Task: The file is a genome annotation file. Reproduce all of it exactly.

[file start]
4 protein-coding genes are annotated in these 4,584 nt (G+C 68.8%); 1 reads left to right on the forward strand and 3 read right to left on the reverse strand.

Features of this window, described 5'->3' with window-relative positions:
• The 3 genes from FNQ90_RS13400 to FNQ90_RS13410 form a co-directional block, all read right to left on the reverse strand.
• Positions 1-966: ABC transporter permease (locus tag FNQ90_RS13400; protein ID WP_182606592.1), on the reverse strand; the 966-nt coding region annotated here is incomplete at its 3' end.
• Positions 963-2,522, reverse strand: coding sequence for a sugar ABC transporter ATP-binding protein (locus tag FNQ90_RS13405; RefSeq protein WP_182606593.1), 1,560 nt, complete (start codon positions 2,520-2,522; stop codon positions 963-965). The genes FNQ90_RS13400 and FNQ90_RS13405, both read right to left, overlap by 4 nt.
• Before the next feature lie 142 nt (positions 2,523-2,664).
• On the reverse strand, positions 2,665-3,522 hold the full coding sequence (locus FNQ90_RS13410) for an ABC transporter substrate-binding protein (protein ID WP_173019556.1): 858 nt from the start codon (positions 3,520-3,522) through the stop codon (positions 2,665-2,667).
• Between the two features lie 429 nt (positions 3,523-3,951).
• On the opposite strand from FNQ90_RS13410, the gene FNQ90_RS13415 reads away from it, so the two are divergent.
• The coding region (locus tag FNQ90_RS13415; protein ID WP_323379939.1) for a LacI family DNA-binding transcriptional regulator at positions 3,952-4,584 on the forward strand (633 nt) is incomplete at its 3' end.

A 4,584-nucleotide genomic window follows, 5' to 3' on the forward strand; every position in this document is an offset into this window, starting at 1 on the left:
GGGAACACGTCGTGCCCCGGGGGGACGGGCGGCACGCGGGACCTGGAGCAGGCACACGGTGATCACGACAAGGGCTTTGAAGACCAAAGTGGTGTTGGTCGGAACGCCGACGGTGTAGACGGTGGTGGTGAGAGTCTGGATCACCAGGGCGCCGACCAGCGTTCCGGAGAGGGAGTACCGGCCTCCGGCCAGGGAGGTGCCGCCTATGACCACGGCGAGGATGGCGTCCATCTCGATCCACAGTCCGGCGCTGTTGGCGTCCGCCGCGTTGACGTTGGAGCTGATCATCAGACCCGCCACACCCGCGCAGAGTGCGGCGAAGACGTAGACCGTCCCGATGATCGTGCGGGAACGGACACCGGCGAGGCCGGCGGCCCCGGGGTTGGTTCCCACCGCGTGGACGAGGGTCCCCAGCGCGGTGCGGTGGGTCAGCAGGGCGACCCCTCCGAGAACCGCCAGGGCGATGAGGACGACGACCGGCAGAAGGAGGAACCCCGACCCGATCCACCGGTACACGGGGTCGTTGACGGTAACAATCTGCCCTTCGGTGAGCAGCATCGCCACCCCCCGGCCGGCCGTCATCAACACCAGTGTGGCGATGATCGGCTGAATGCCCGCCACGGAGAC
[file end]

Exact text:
4 protein-coding genes are annotated in these 4,584 nt (G+C 68.8%); 1 reads left to right on the forward strand and 3 read right to left on the reverse strand.

Features of this window, described 5'->3' with window-relative positions:
• The 3 genes from FNQ90_RS13400 to FNQ90_RS13410 form a co-directional block, all read right to left on the reverse strand.
• Positions 1-966: ABC transporter permease (locus tag FNQ90_RS13400; protein ID WP_182606592.1), on the reverse strand; the 966-nt coding region annotated here is incomplete at its 3' end.
• Positions 963-2,522, reverse strand: coding sequence for a sugar ABC transporter ATP-binding protein (locus tag FNQ90_RS13405; RefSeq protein WP_182606593.1), 1,560 nt, complete (start codon positions 2,520-2,522; stop codon positions 963-965). The genes FNQ90_RS13400 and FNQ90_RS13405, both read right to left, overlap by 4 nt.
• Before the next feature lie 142 nt (positions 2,523-2,664).
• On the reverse strand, positions 2,665-3,522 hold the full coding sequence (locus FNQ90_RS13410) for an ABC transporter substrate-binding protein (protein ID WP_173019556.1): 858 nt from the start codon (positions 3,520-3,522) through the stop codon (positions 2,665-2,667).
• Between the two features lie 429 nt (positions 3,523-3,951).
• On the opposite strand from FNQ90_RS13410, the gene FNQ90_RS13415 reads away from it, so the two are divergent.
• The coding region (locus tag FNQ90_RS13415; protein ID WP_323379939.1) for a LacI family DNA-binding transcriptional regulator at positions 3,952-4,584 on the forward strand (633 nt) is incomplete at its 3' end.

A 4,584-nucleotide genomic window follows, 5' to 3' on the forward strand; every position in this document is an offset into this window, starting at 1 on the left:
GGGAACACGTCGTGCCCCGGGGGGACGGGCGGCACGCGGGACCTGGAGCAGGCACACGGTGATCACGACAAGGGCTTTGAAGACCAAAGTGGTGTTGGTCGGAACGCCGACGGTGTAGACGGTGGTGGTGAGAGTCTGGATCACCAGGGCGCCGACCAGCGTTCCGGAGAGGGAGTACCGGCCTCCGGCCAGGGAGGTGCCGCCTATGACCACGGCGAGGATGGCGTCCATCTCGATCCACAGTCCGGCGCTGTTGGCGTCCGCCGCGTTGACGTTGGAGCTGATCATCAGACCCGCCACACCCGCGCAGAGTGCGGCGAAGACGTAGACCGTCCCGATGATCGTGCGGGAACGGACACCGGCGAGGCCGGCGGCCCCGGGGTTGGTTCCCACCGCGTGGACGAGGGTCCCCAGCGCGGTGCGGTGGGTCAGCAGGGCGACCCCTCCGAGAACCGCCAGGGCGATGAGGACGACGACCGGCAGAAGGAGGAACCCCGACCCGATCCACCGGTACACGGGGTCGTTGACGGTAACAATCTGCCCTTCGGTGAGCAGCATCGCCACCCCCCGGCCGGCCGTCATCAACACCAGTGTGGCGATGATCGGCTGAATGCCCGCCACGGAGAC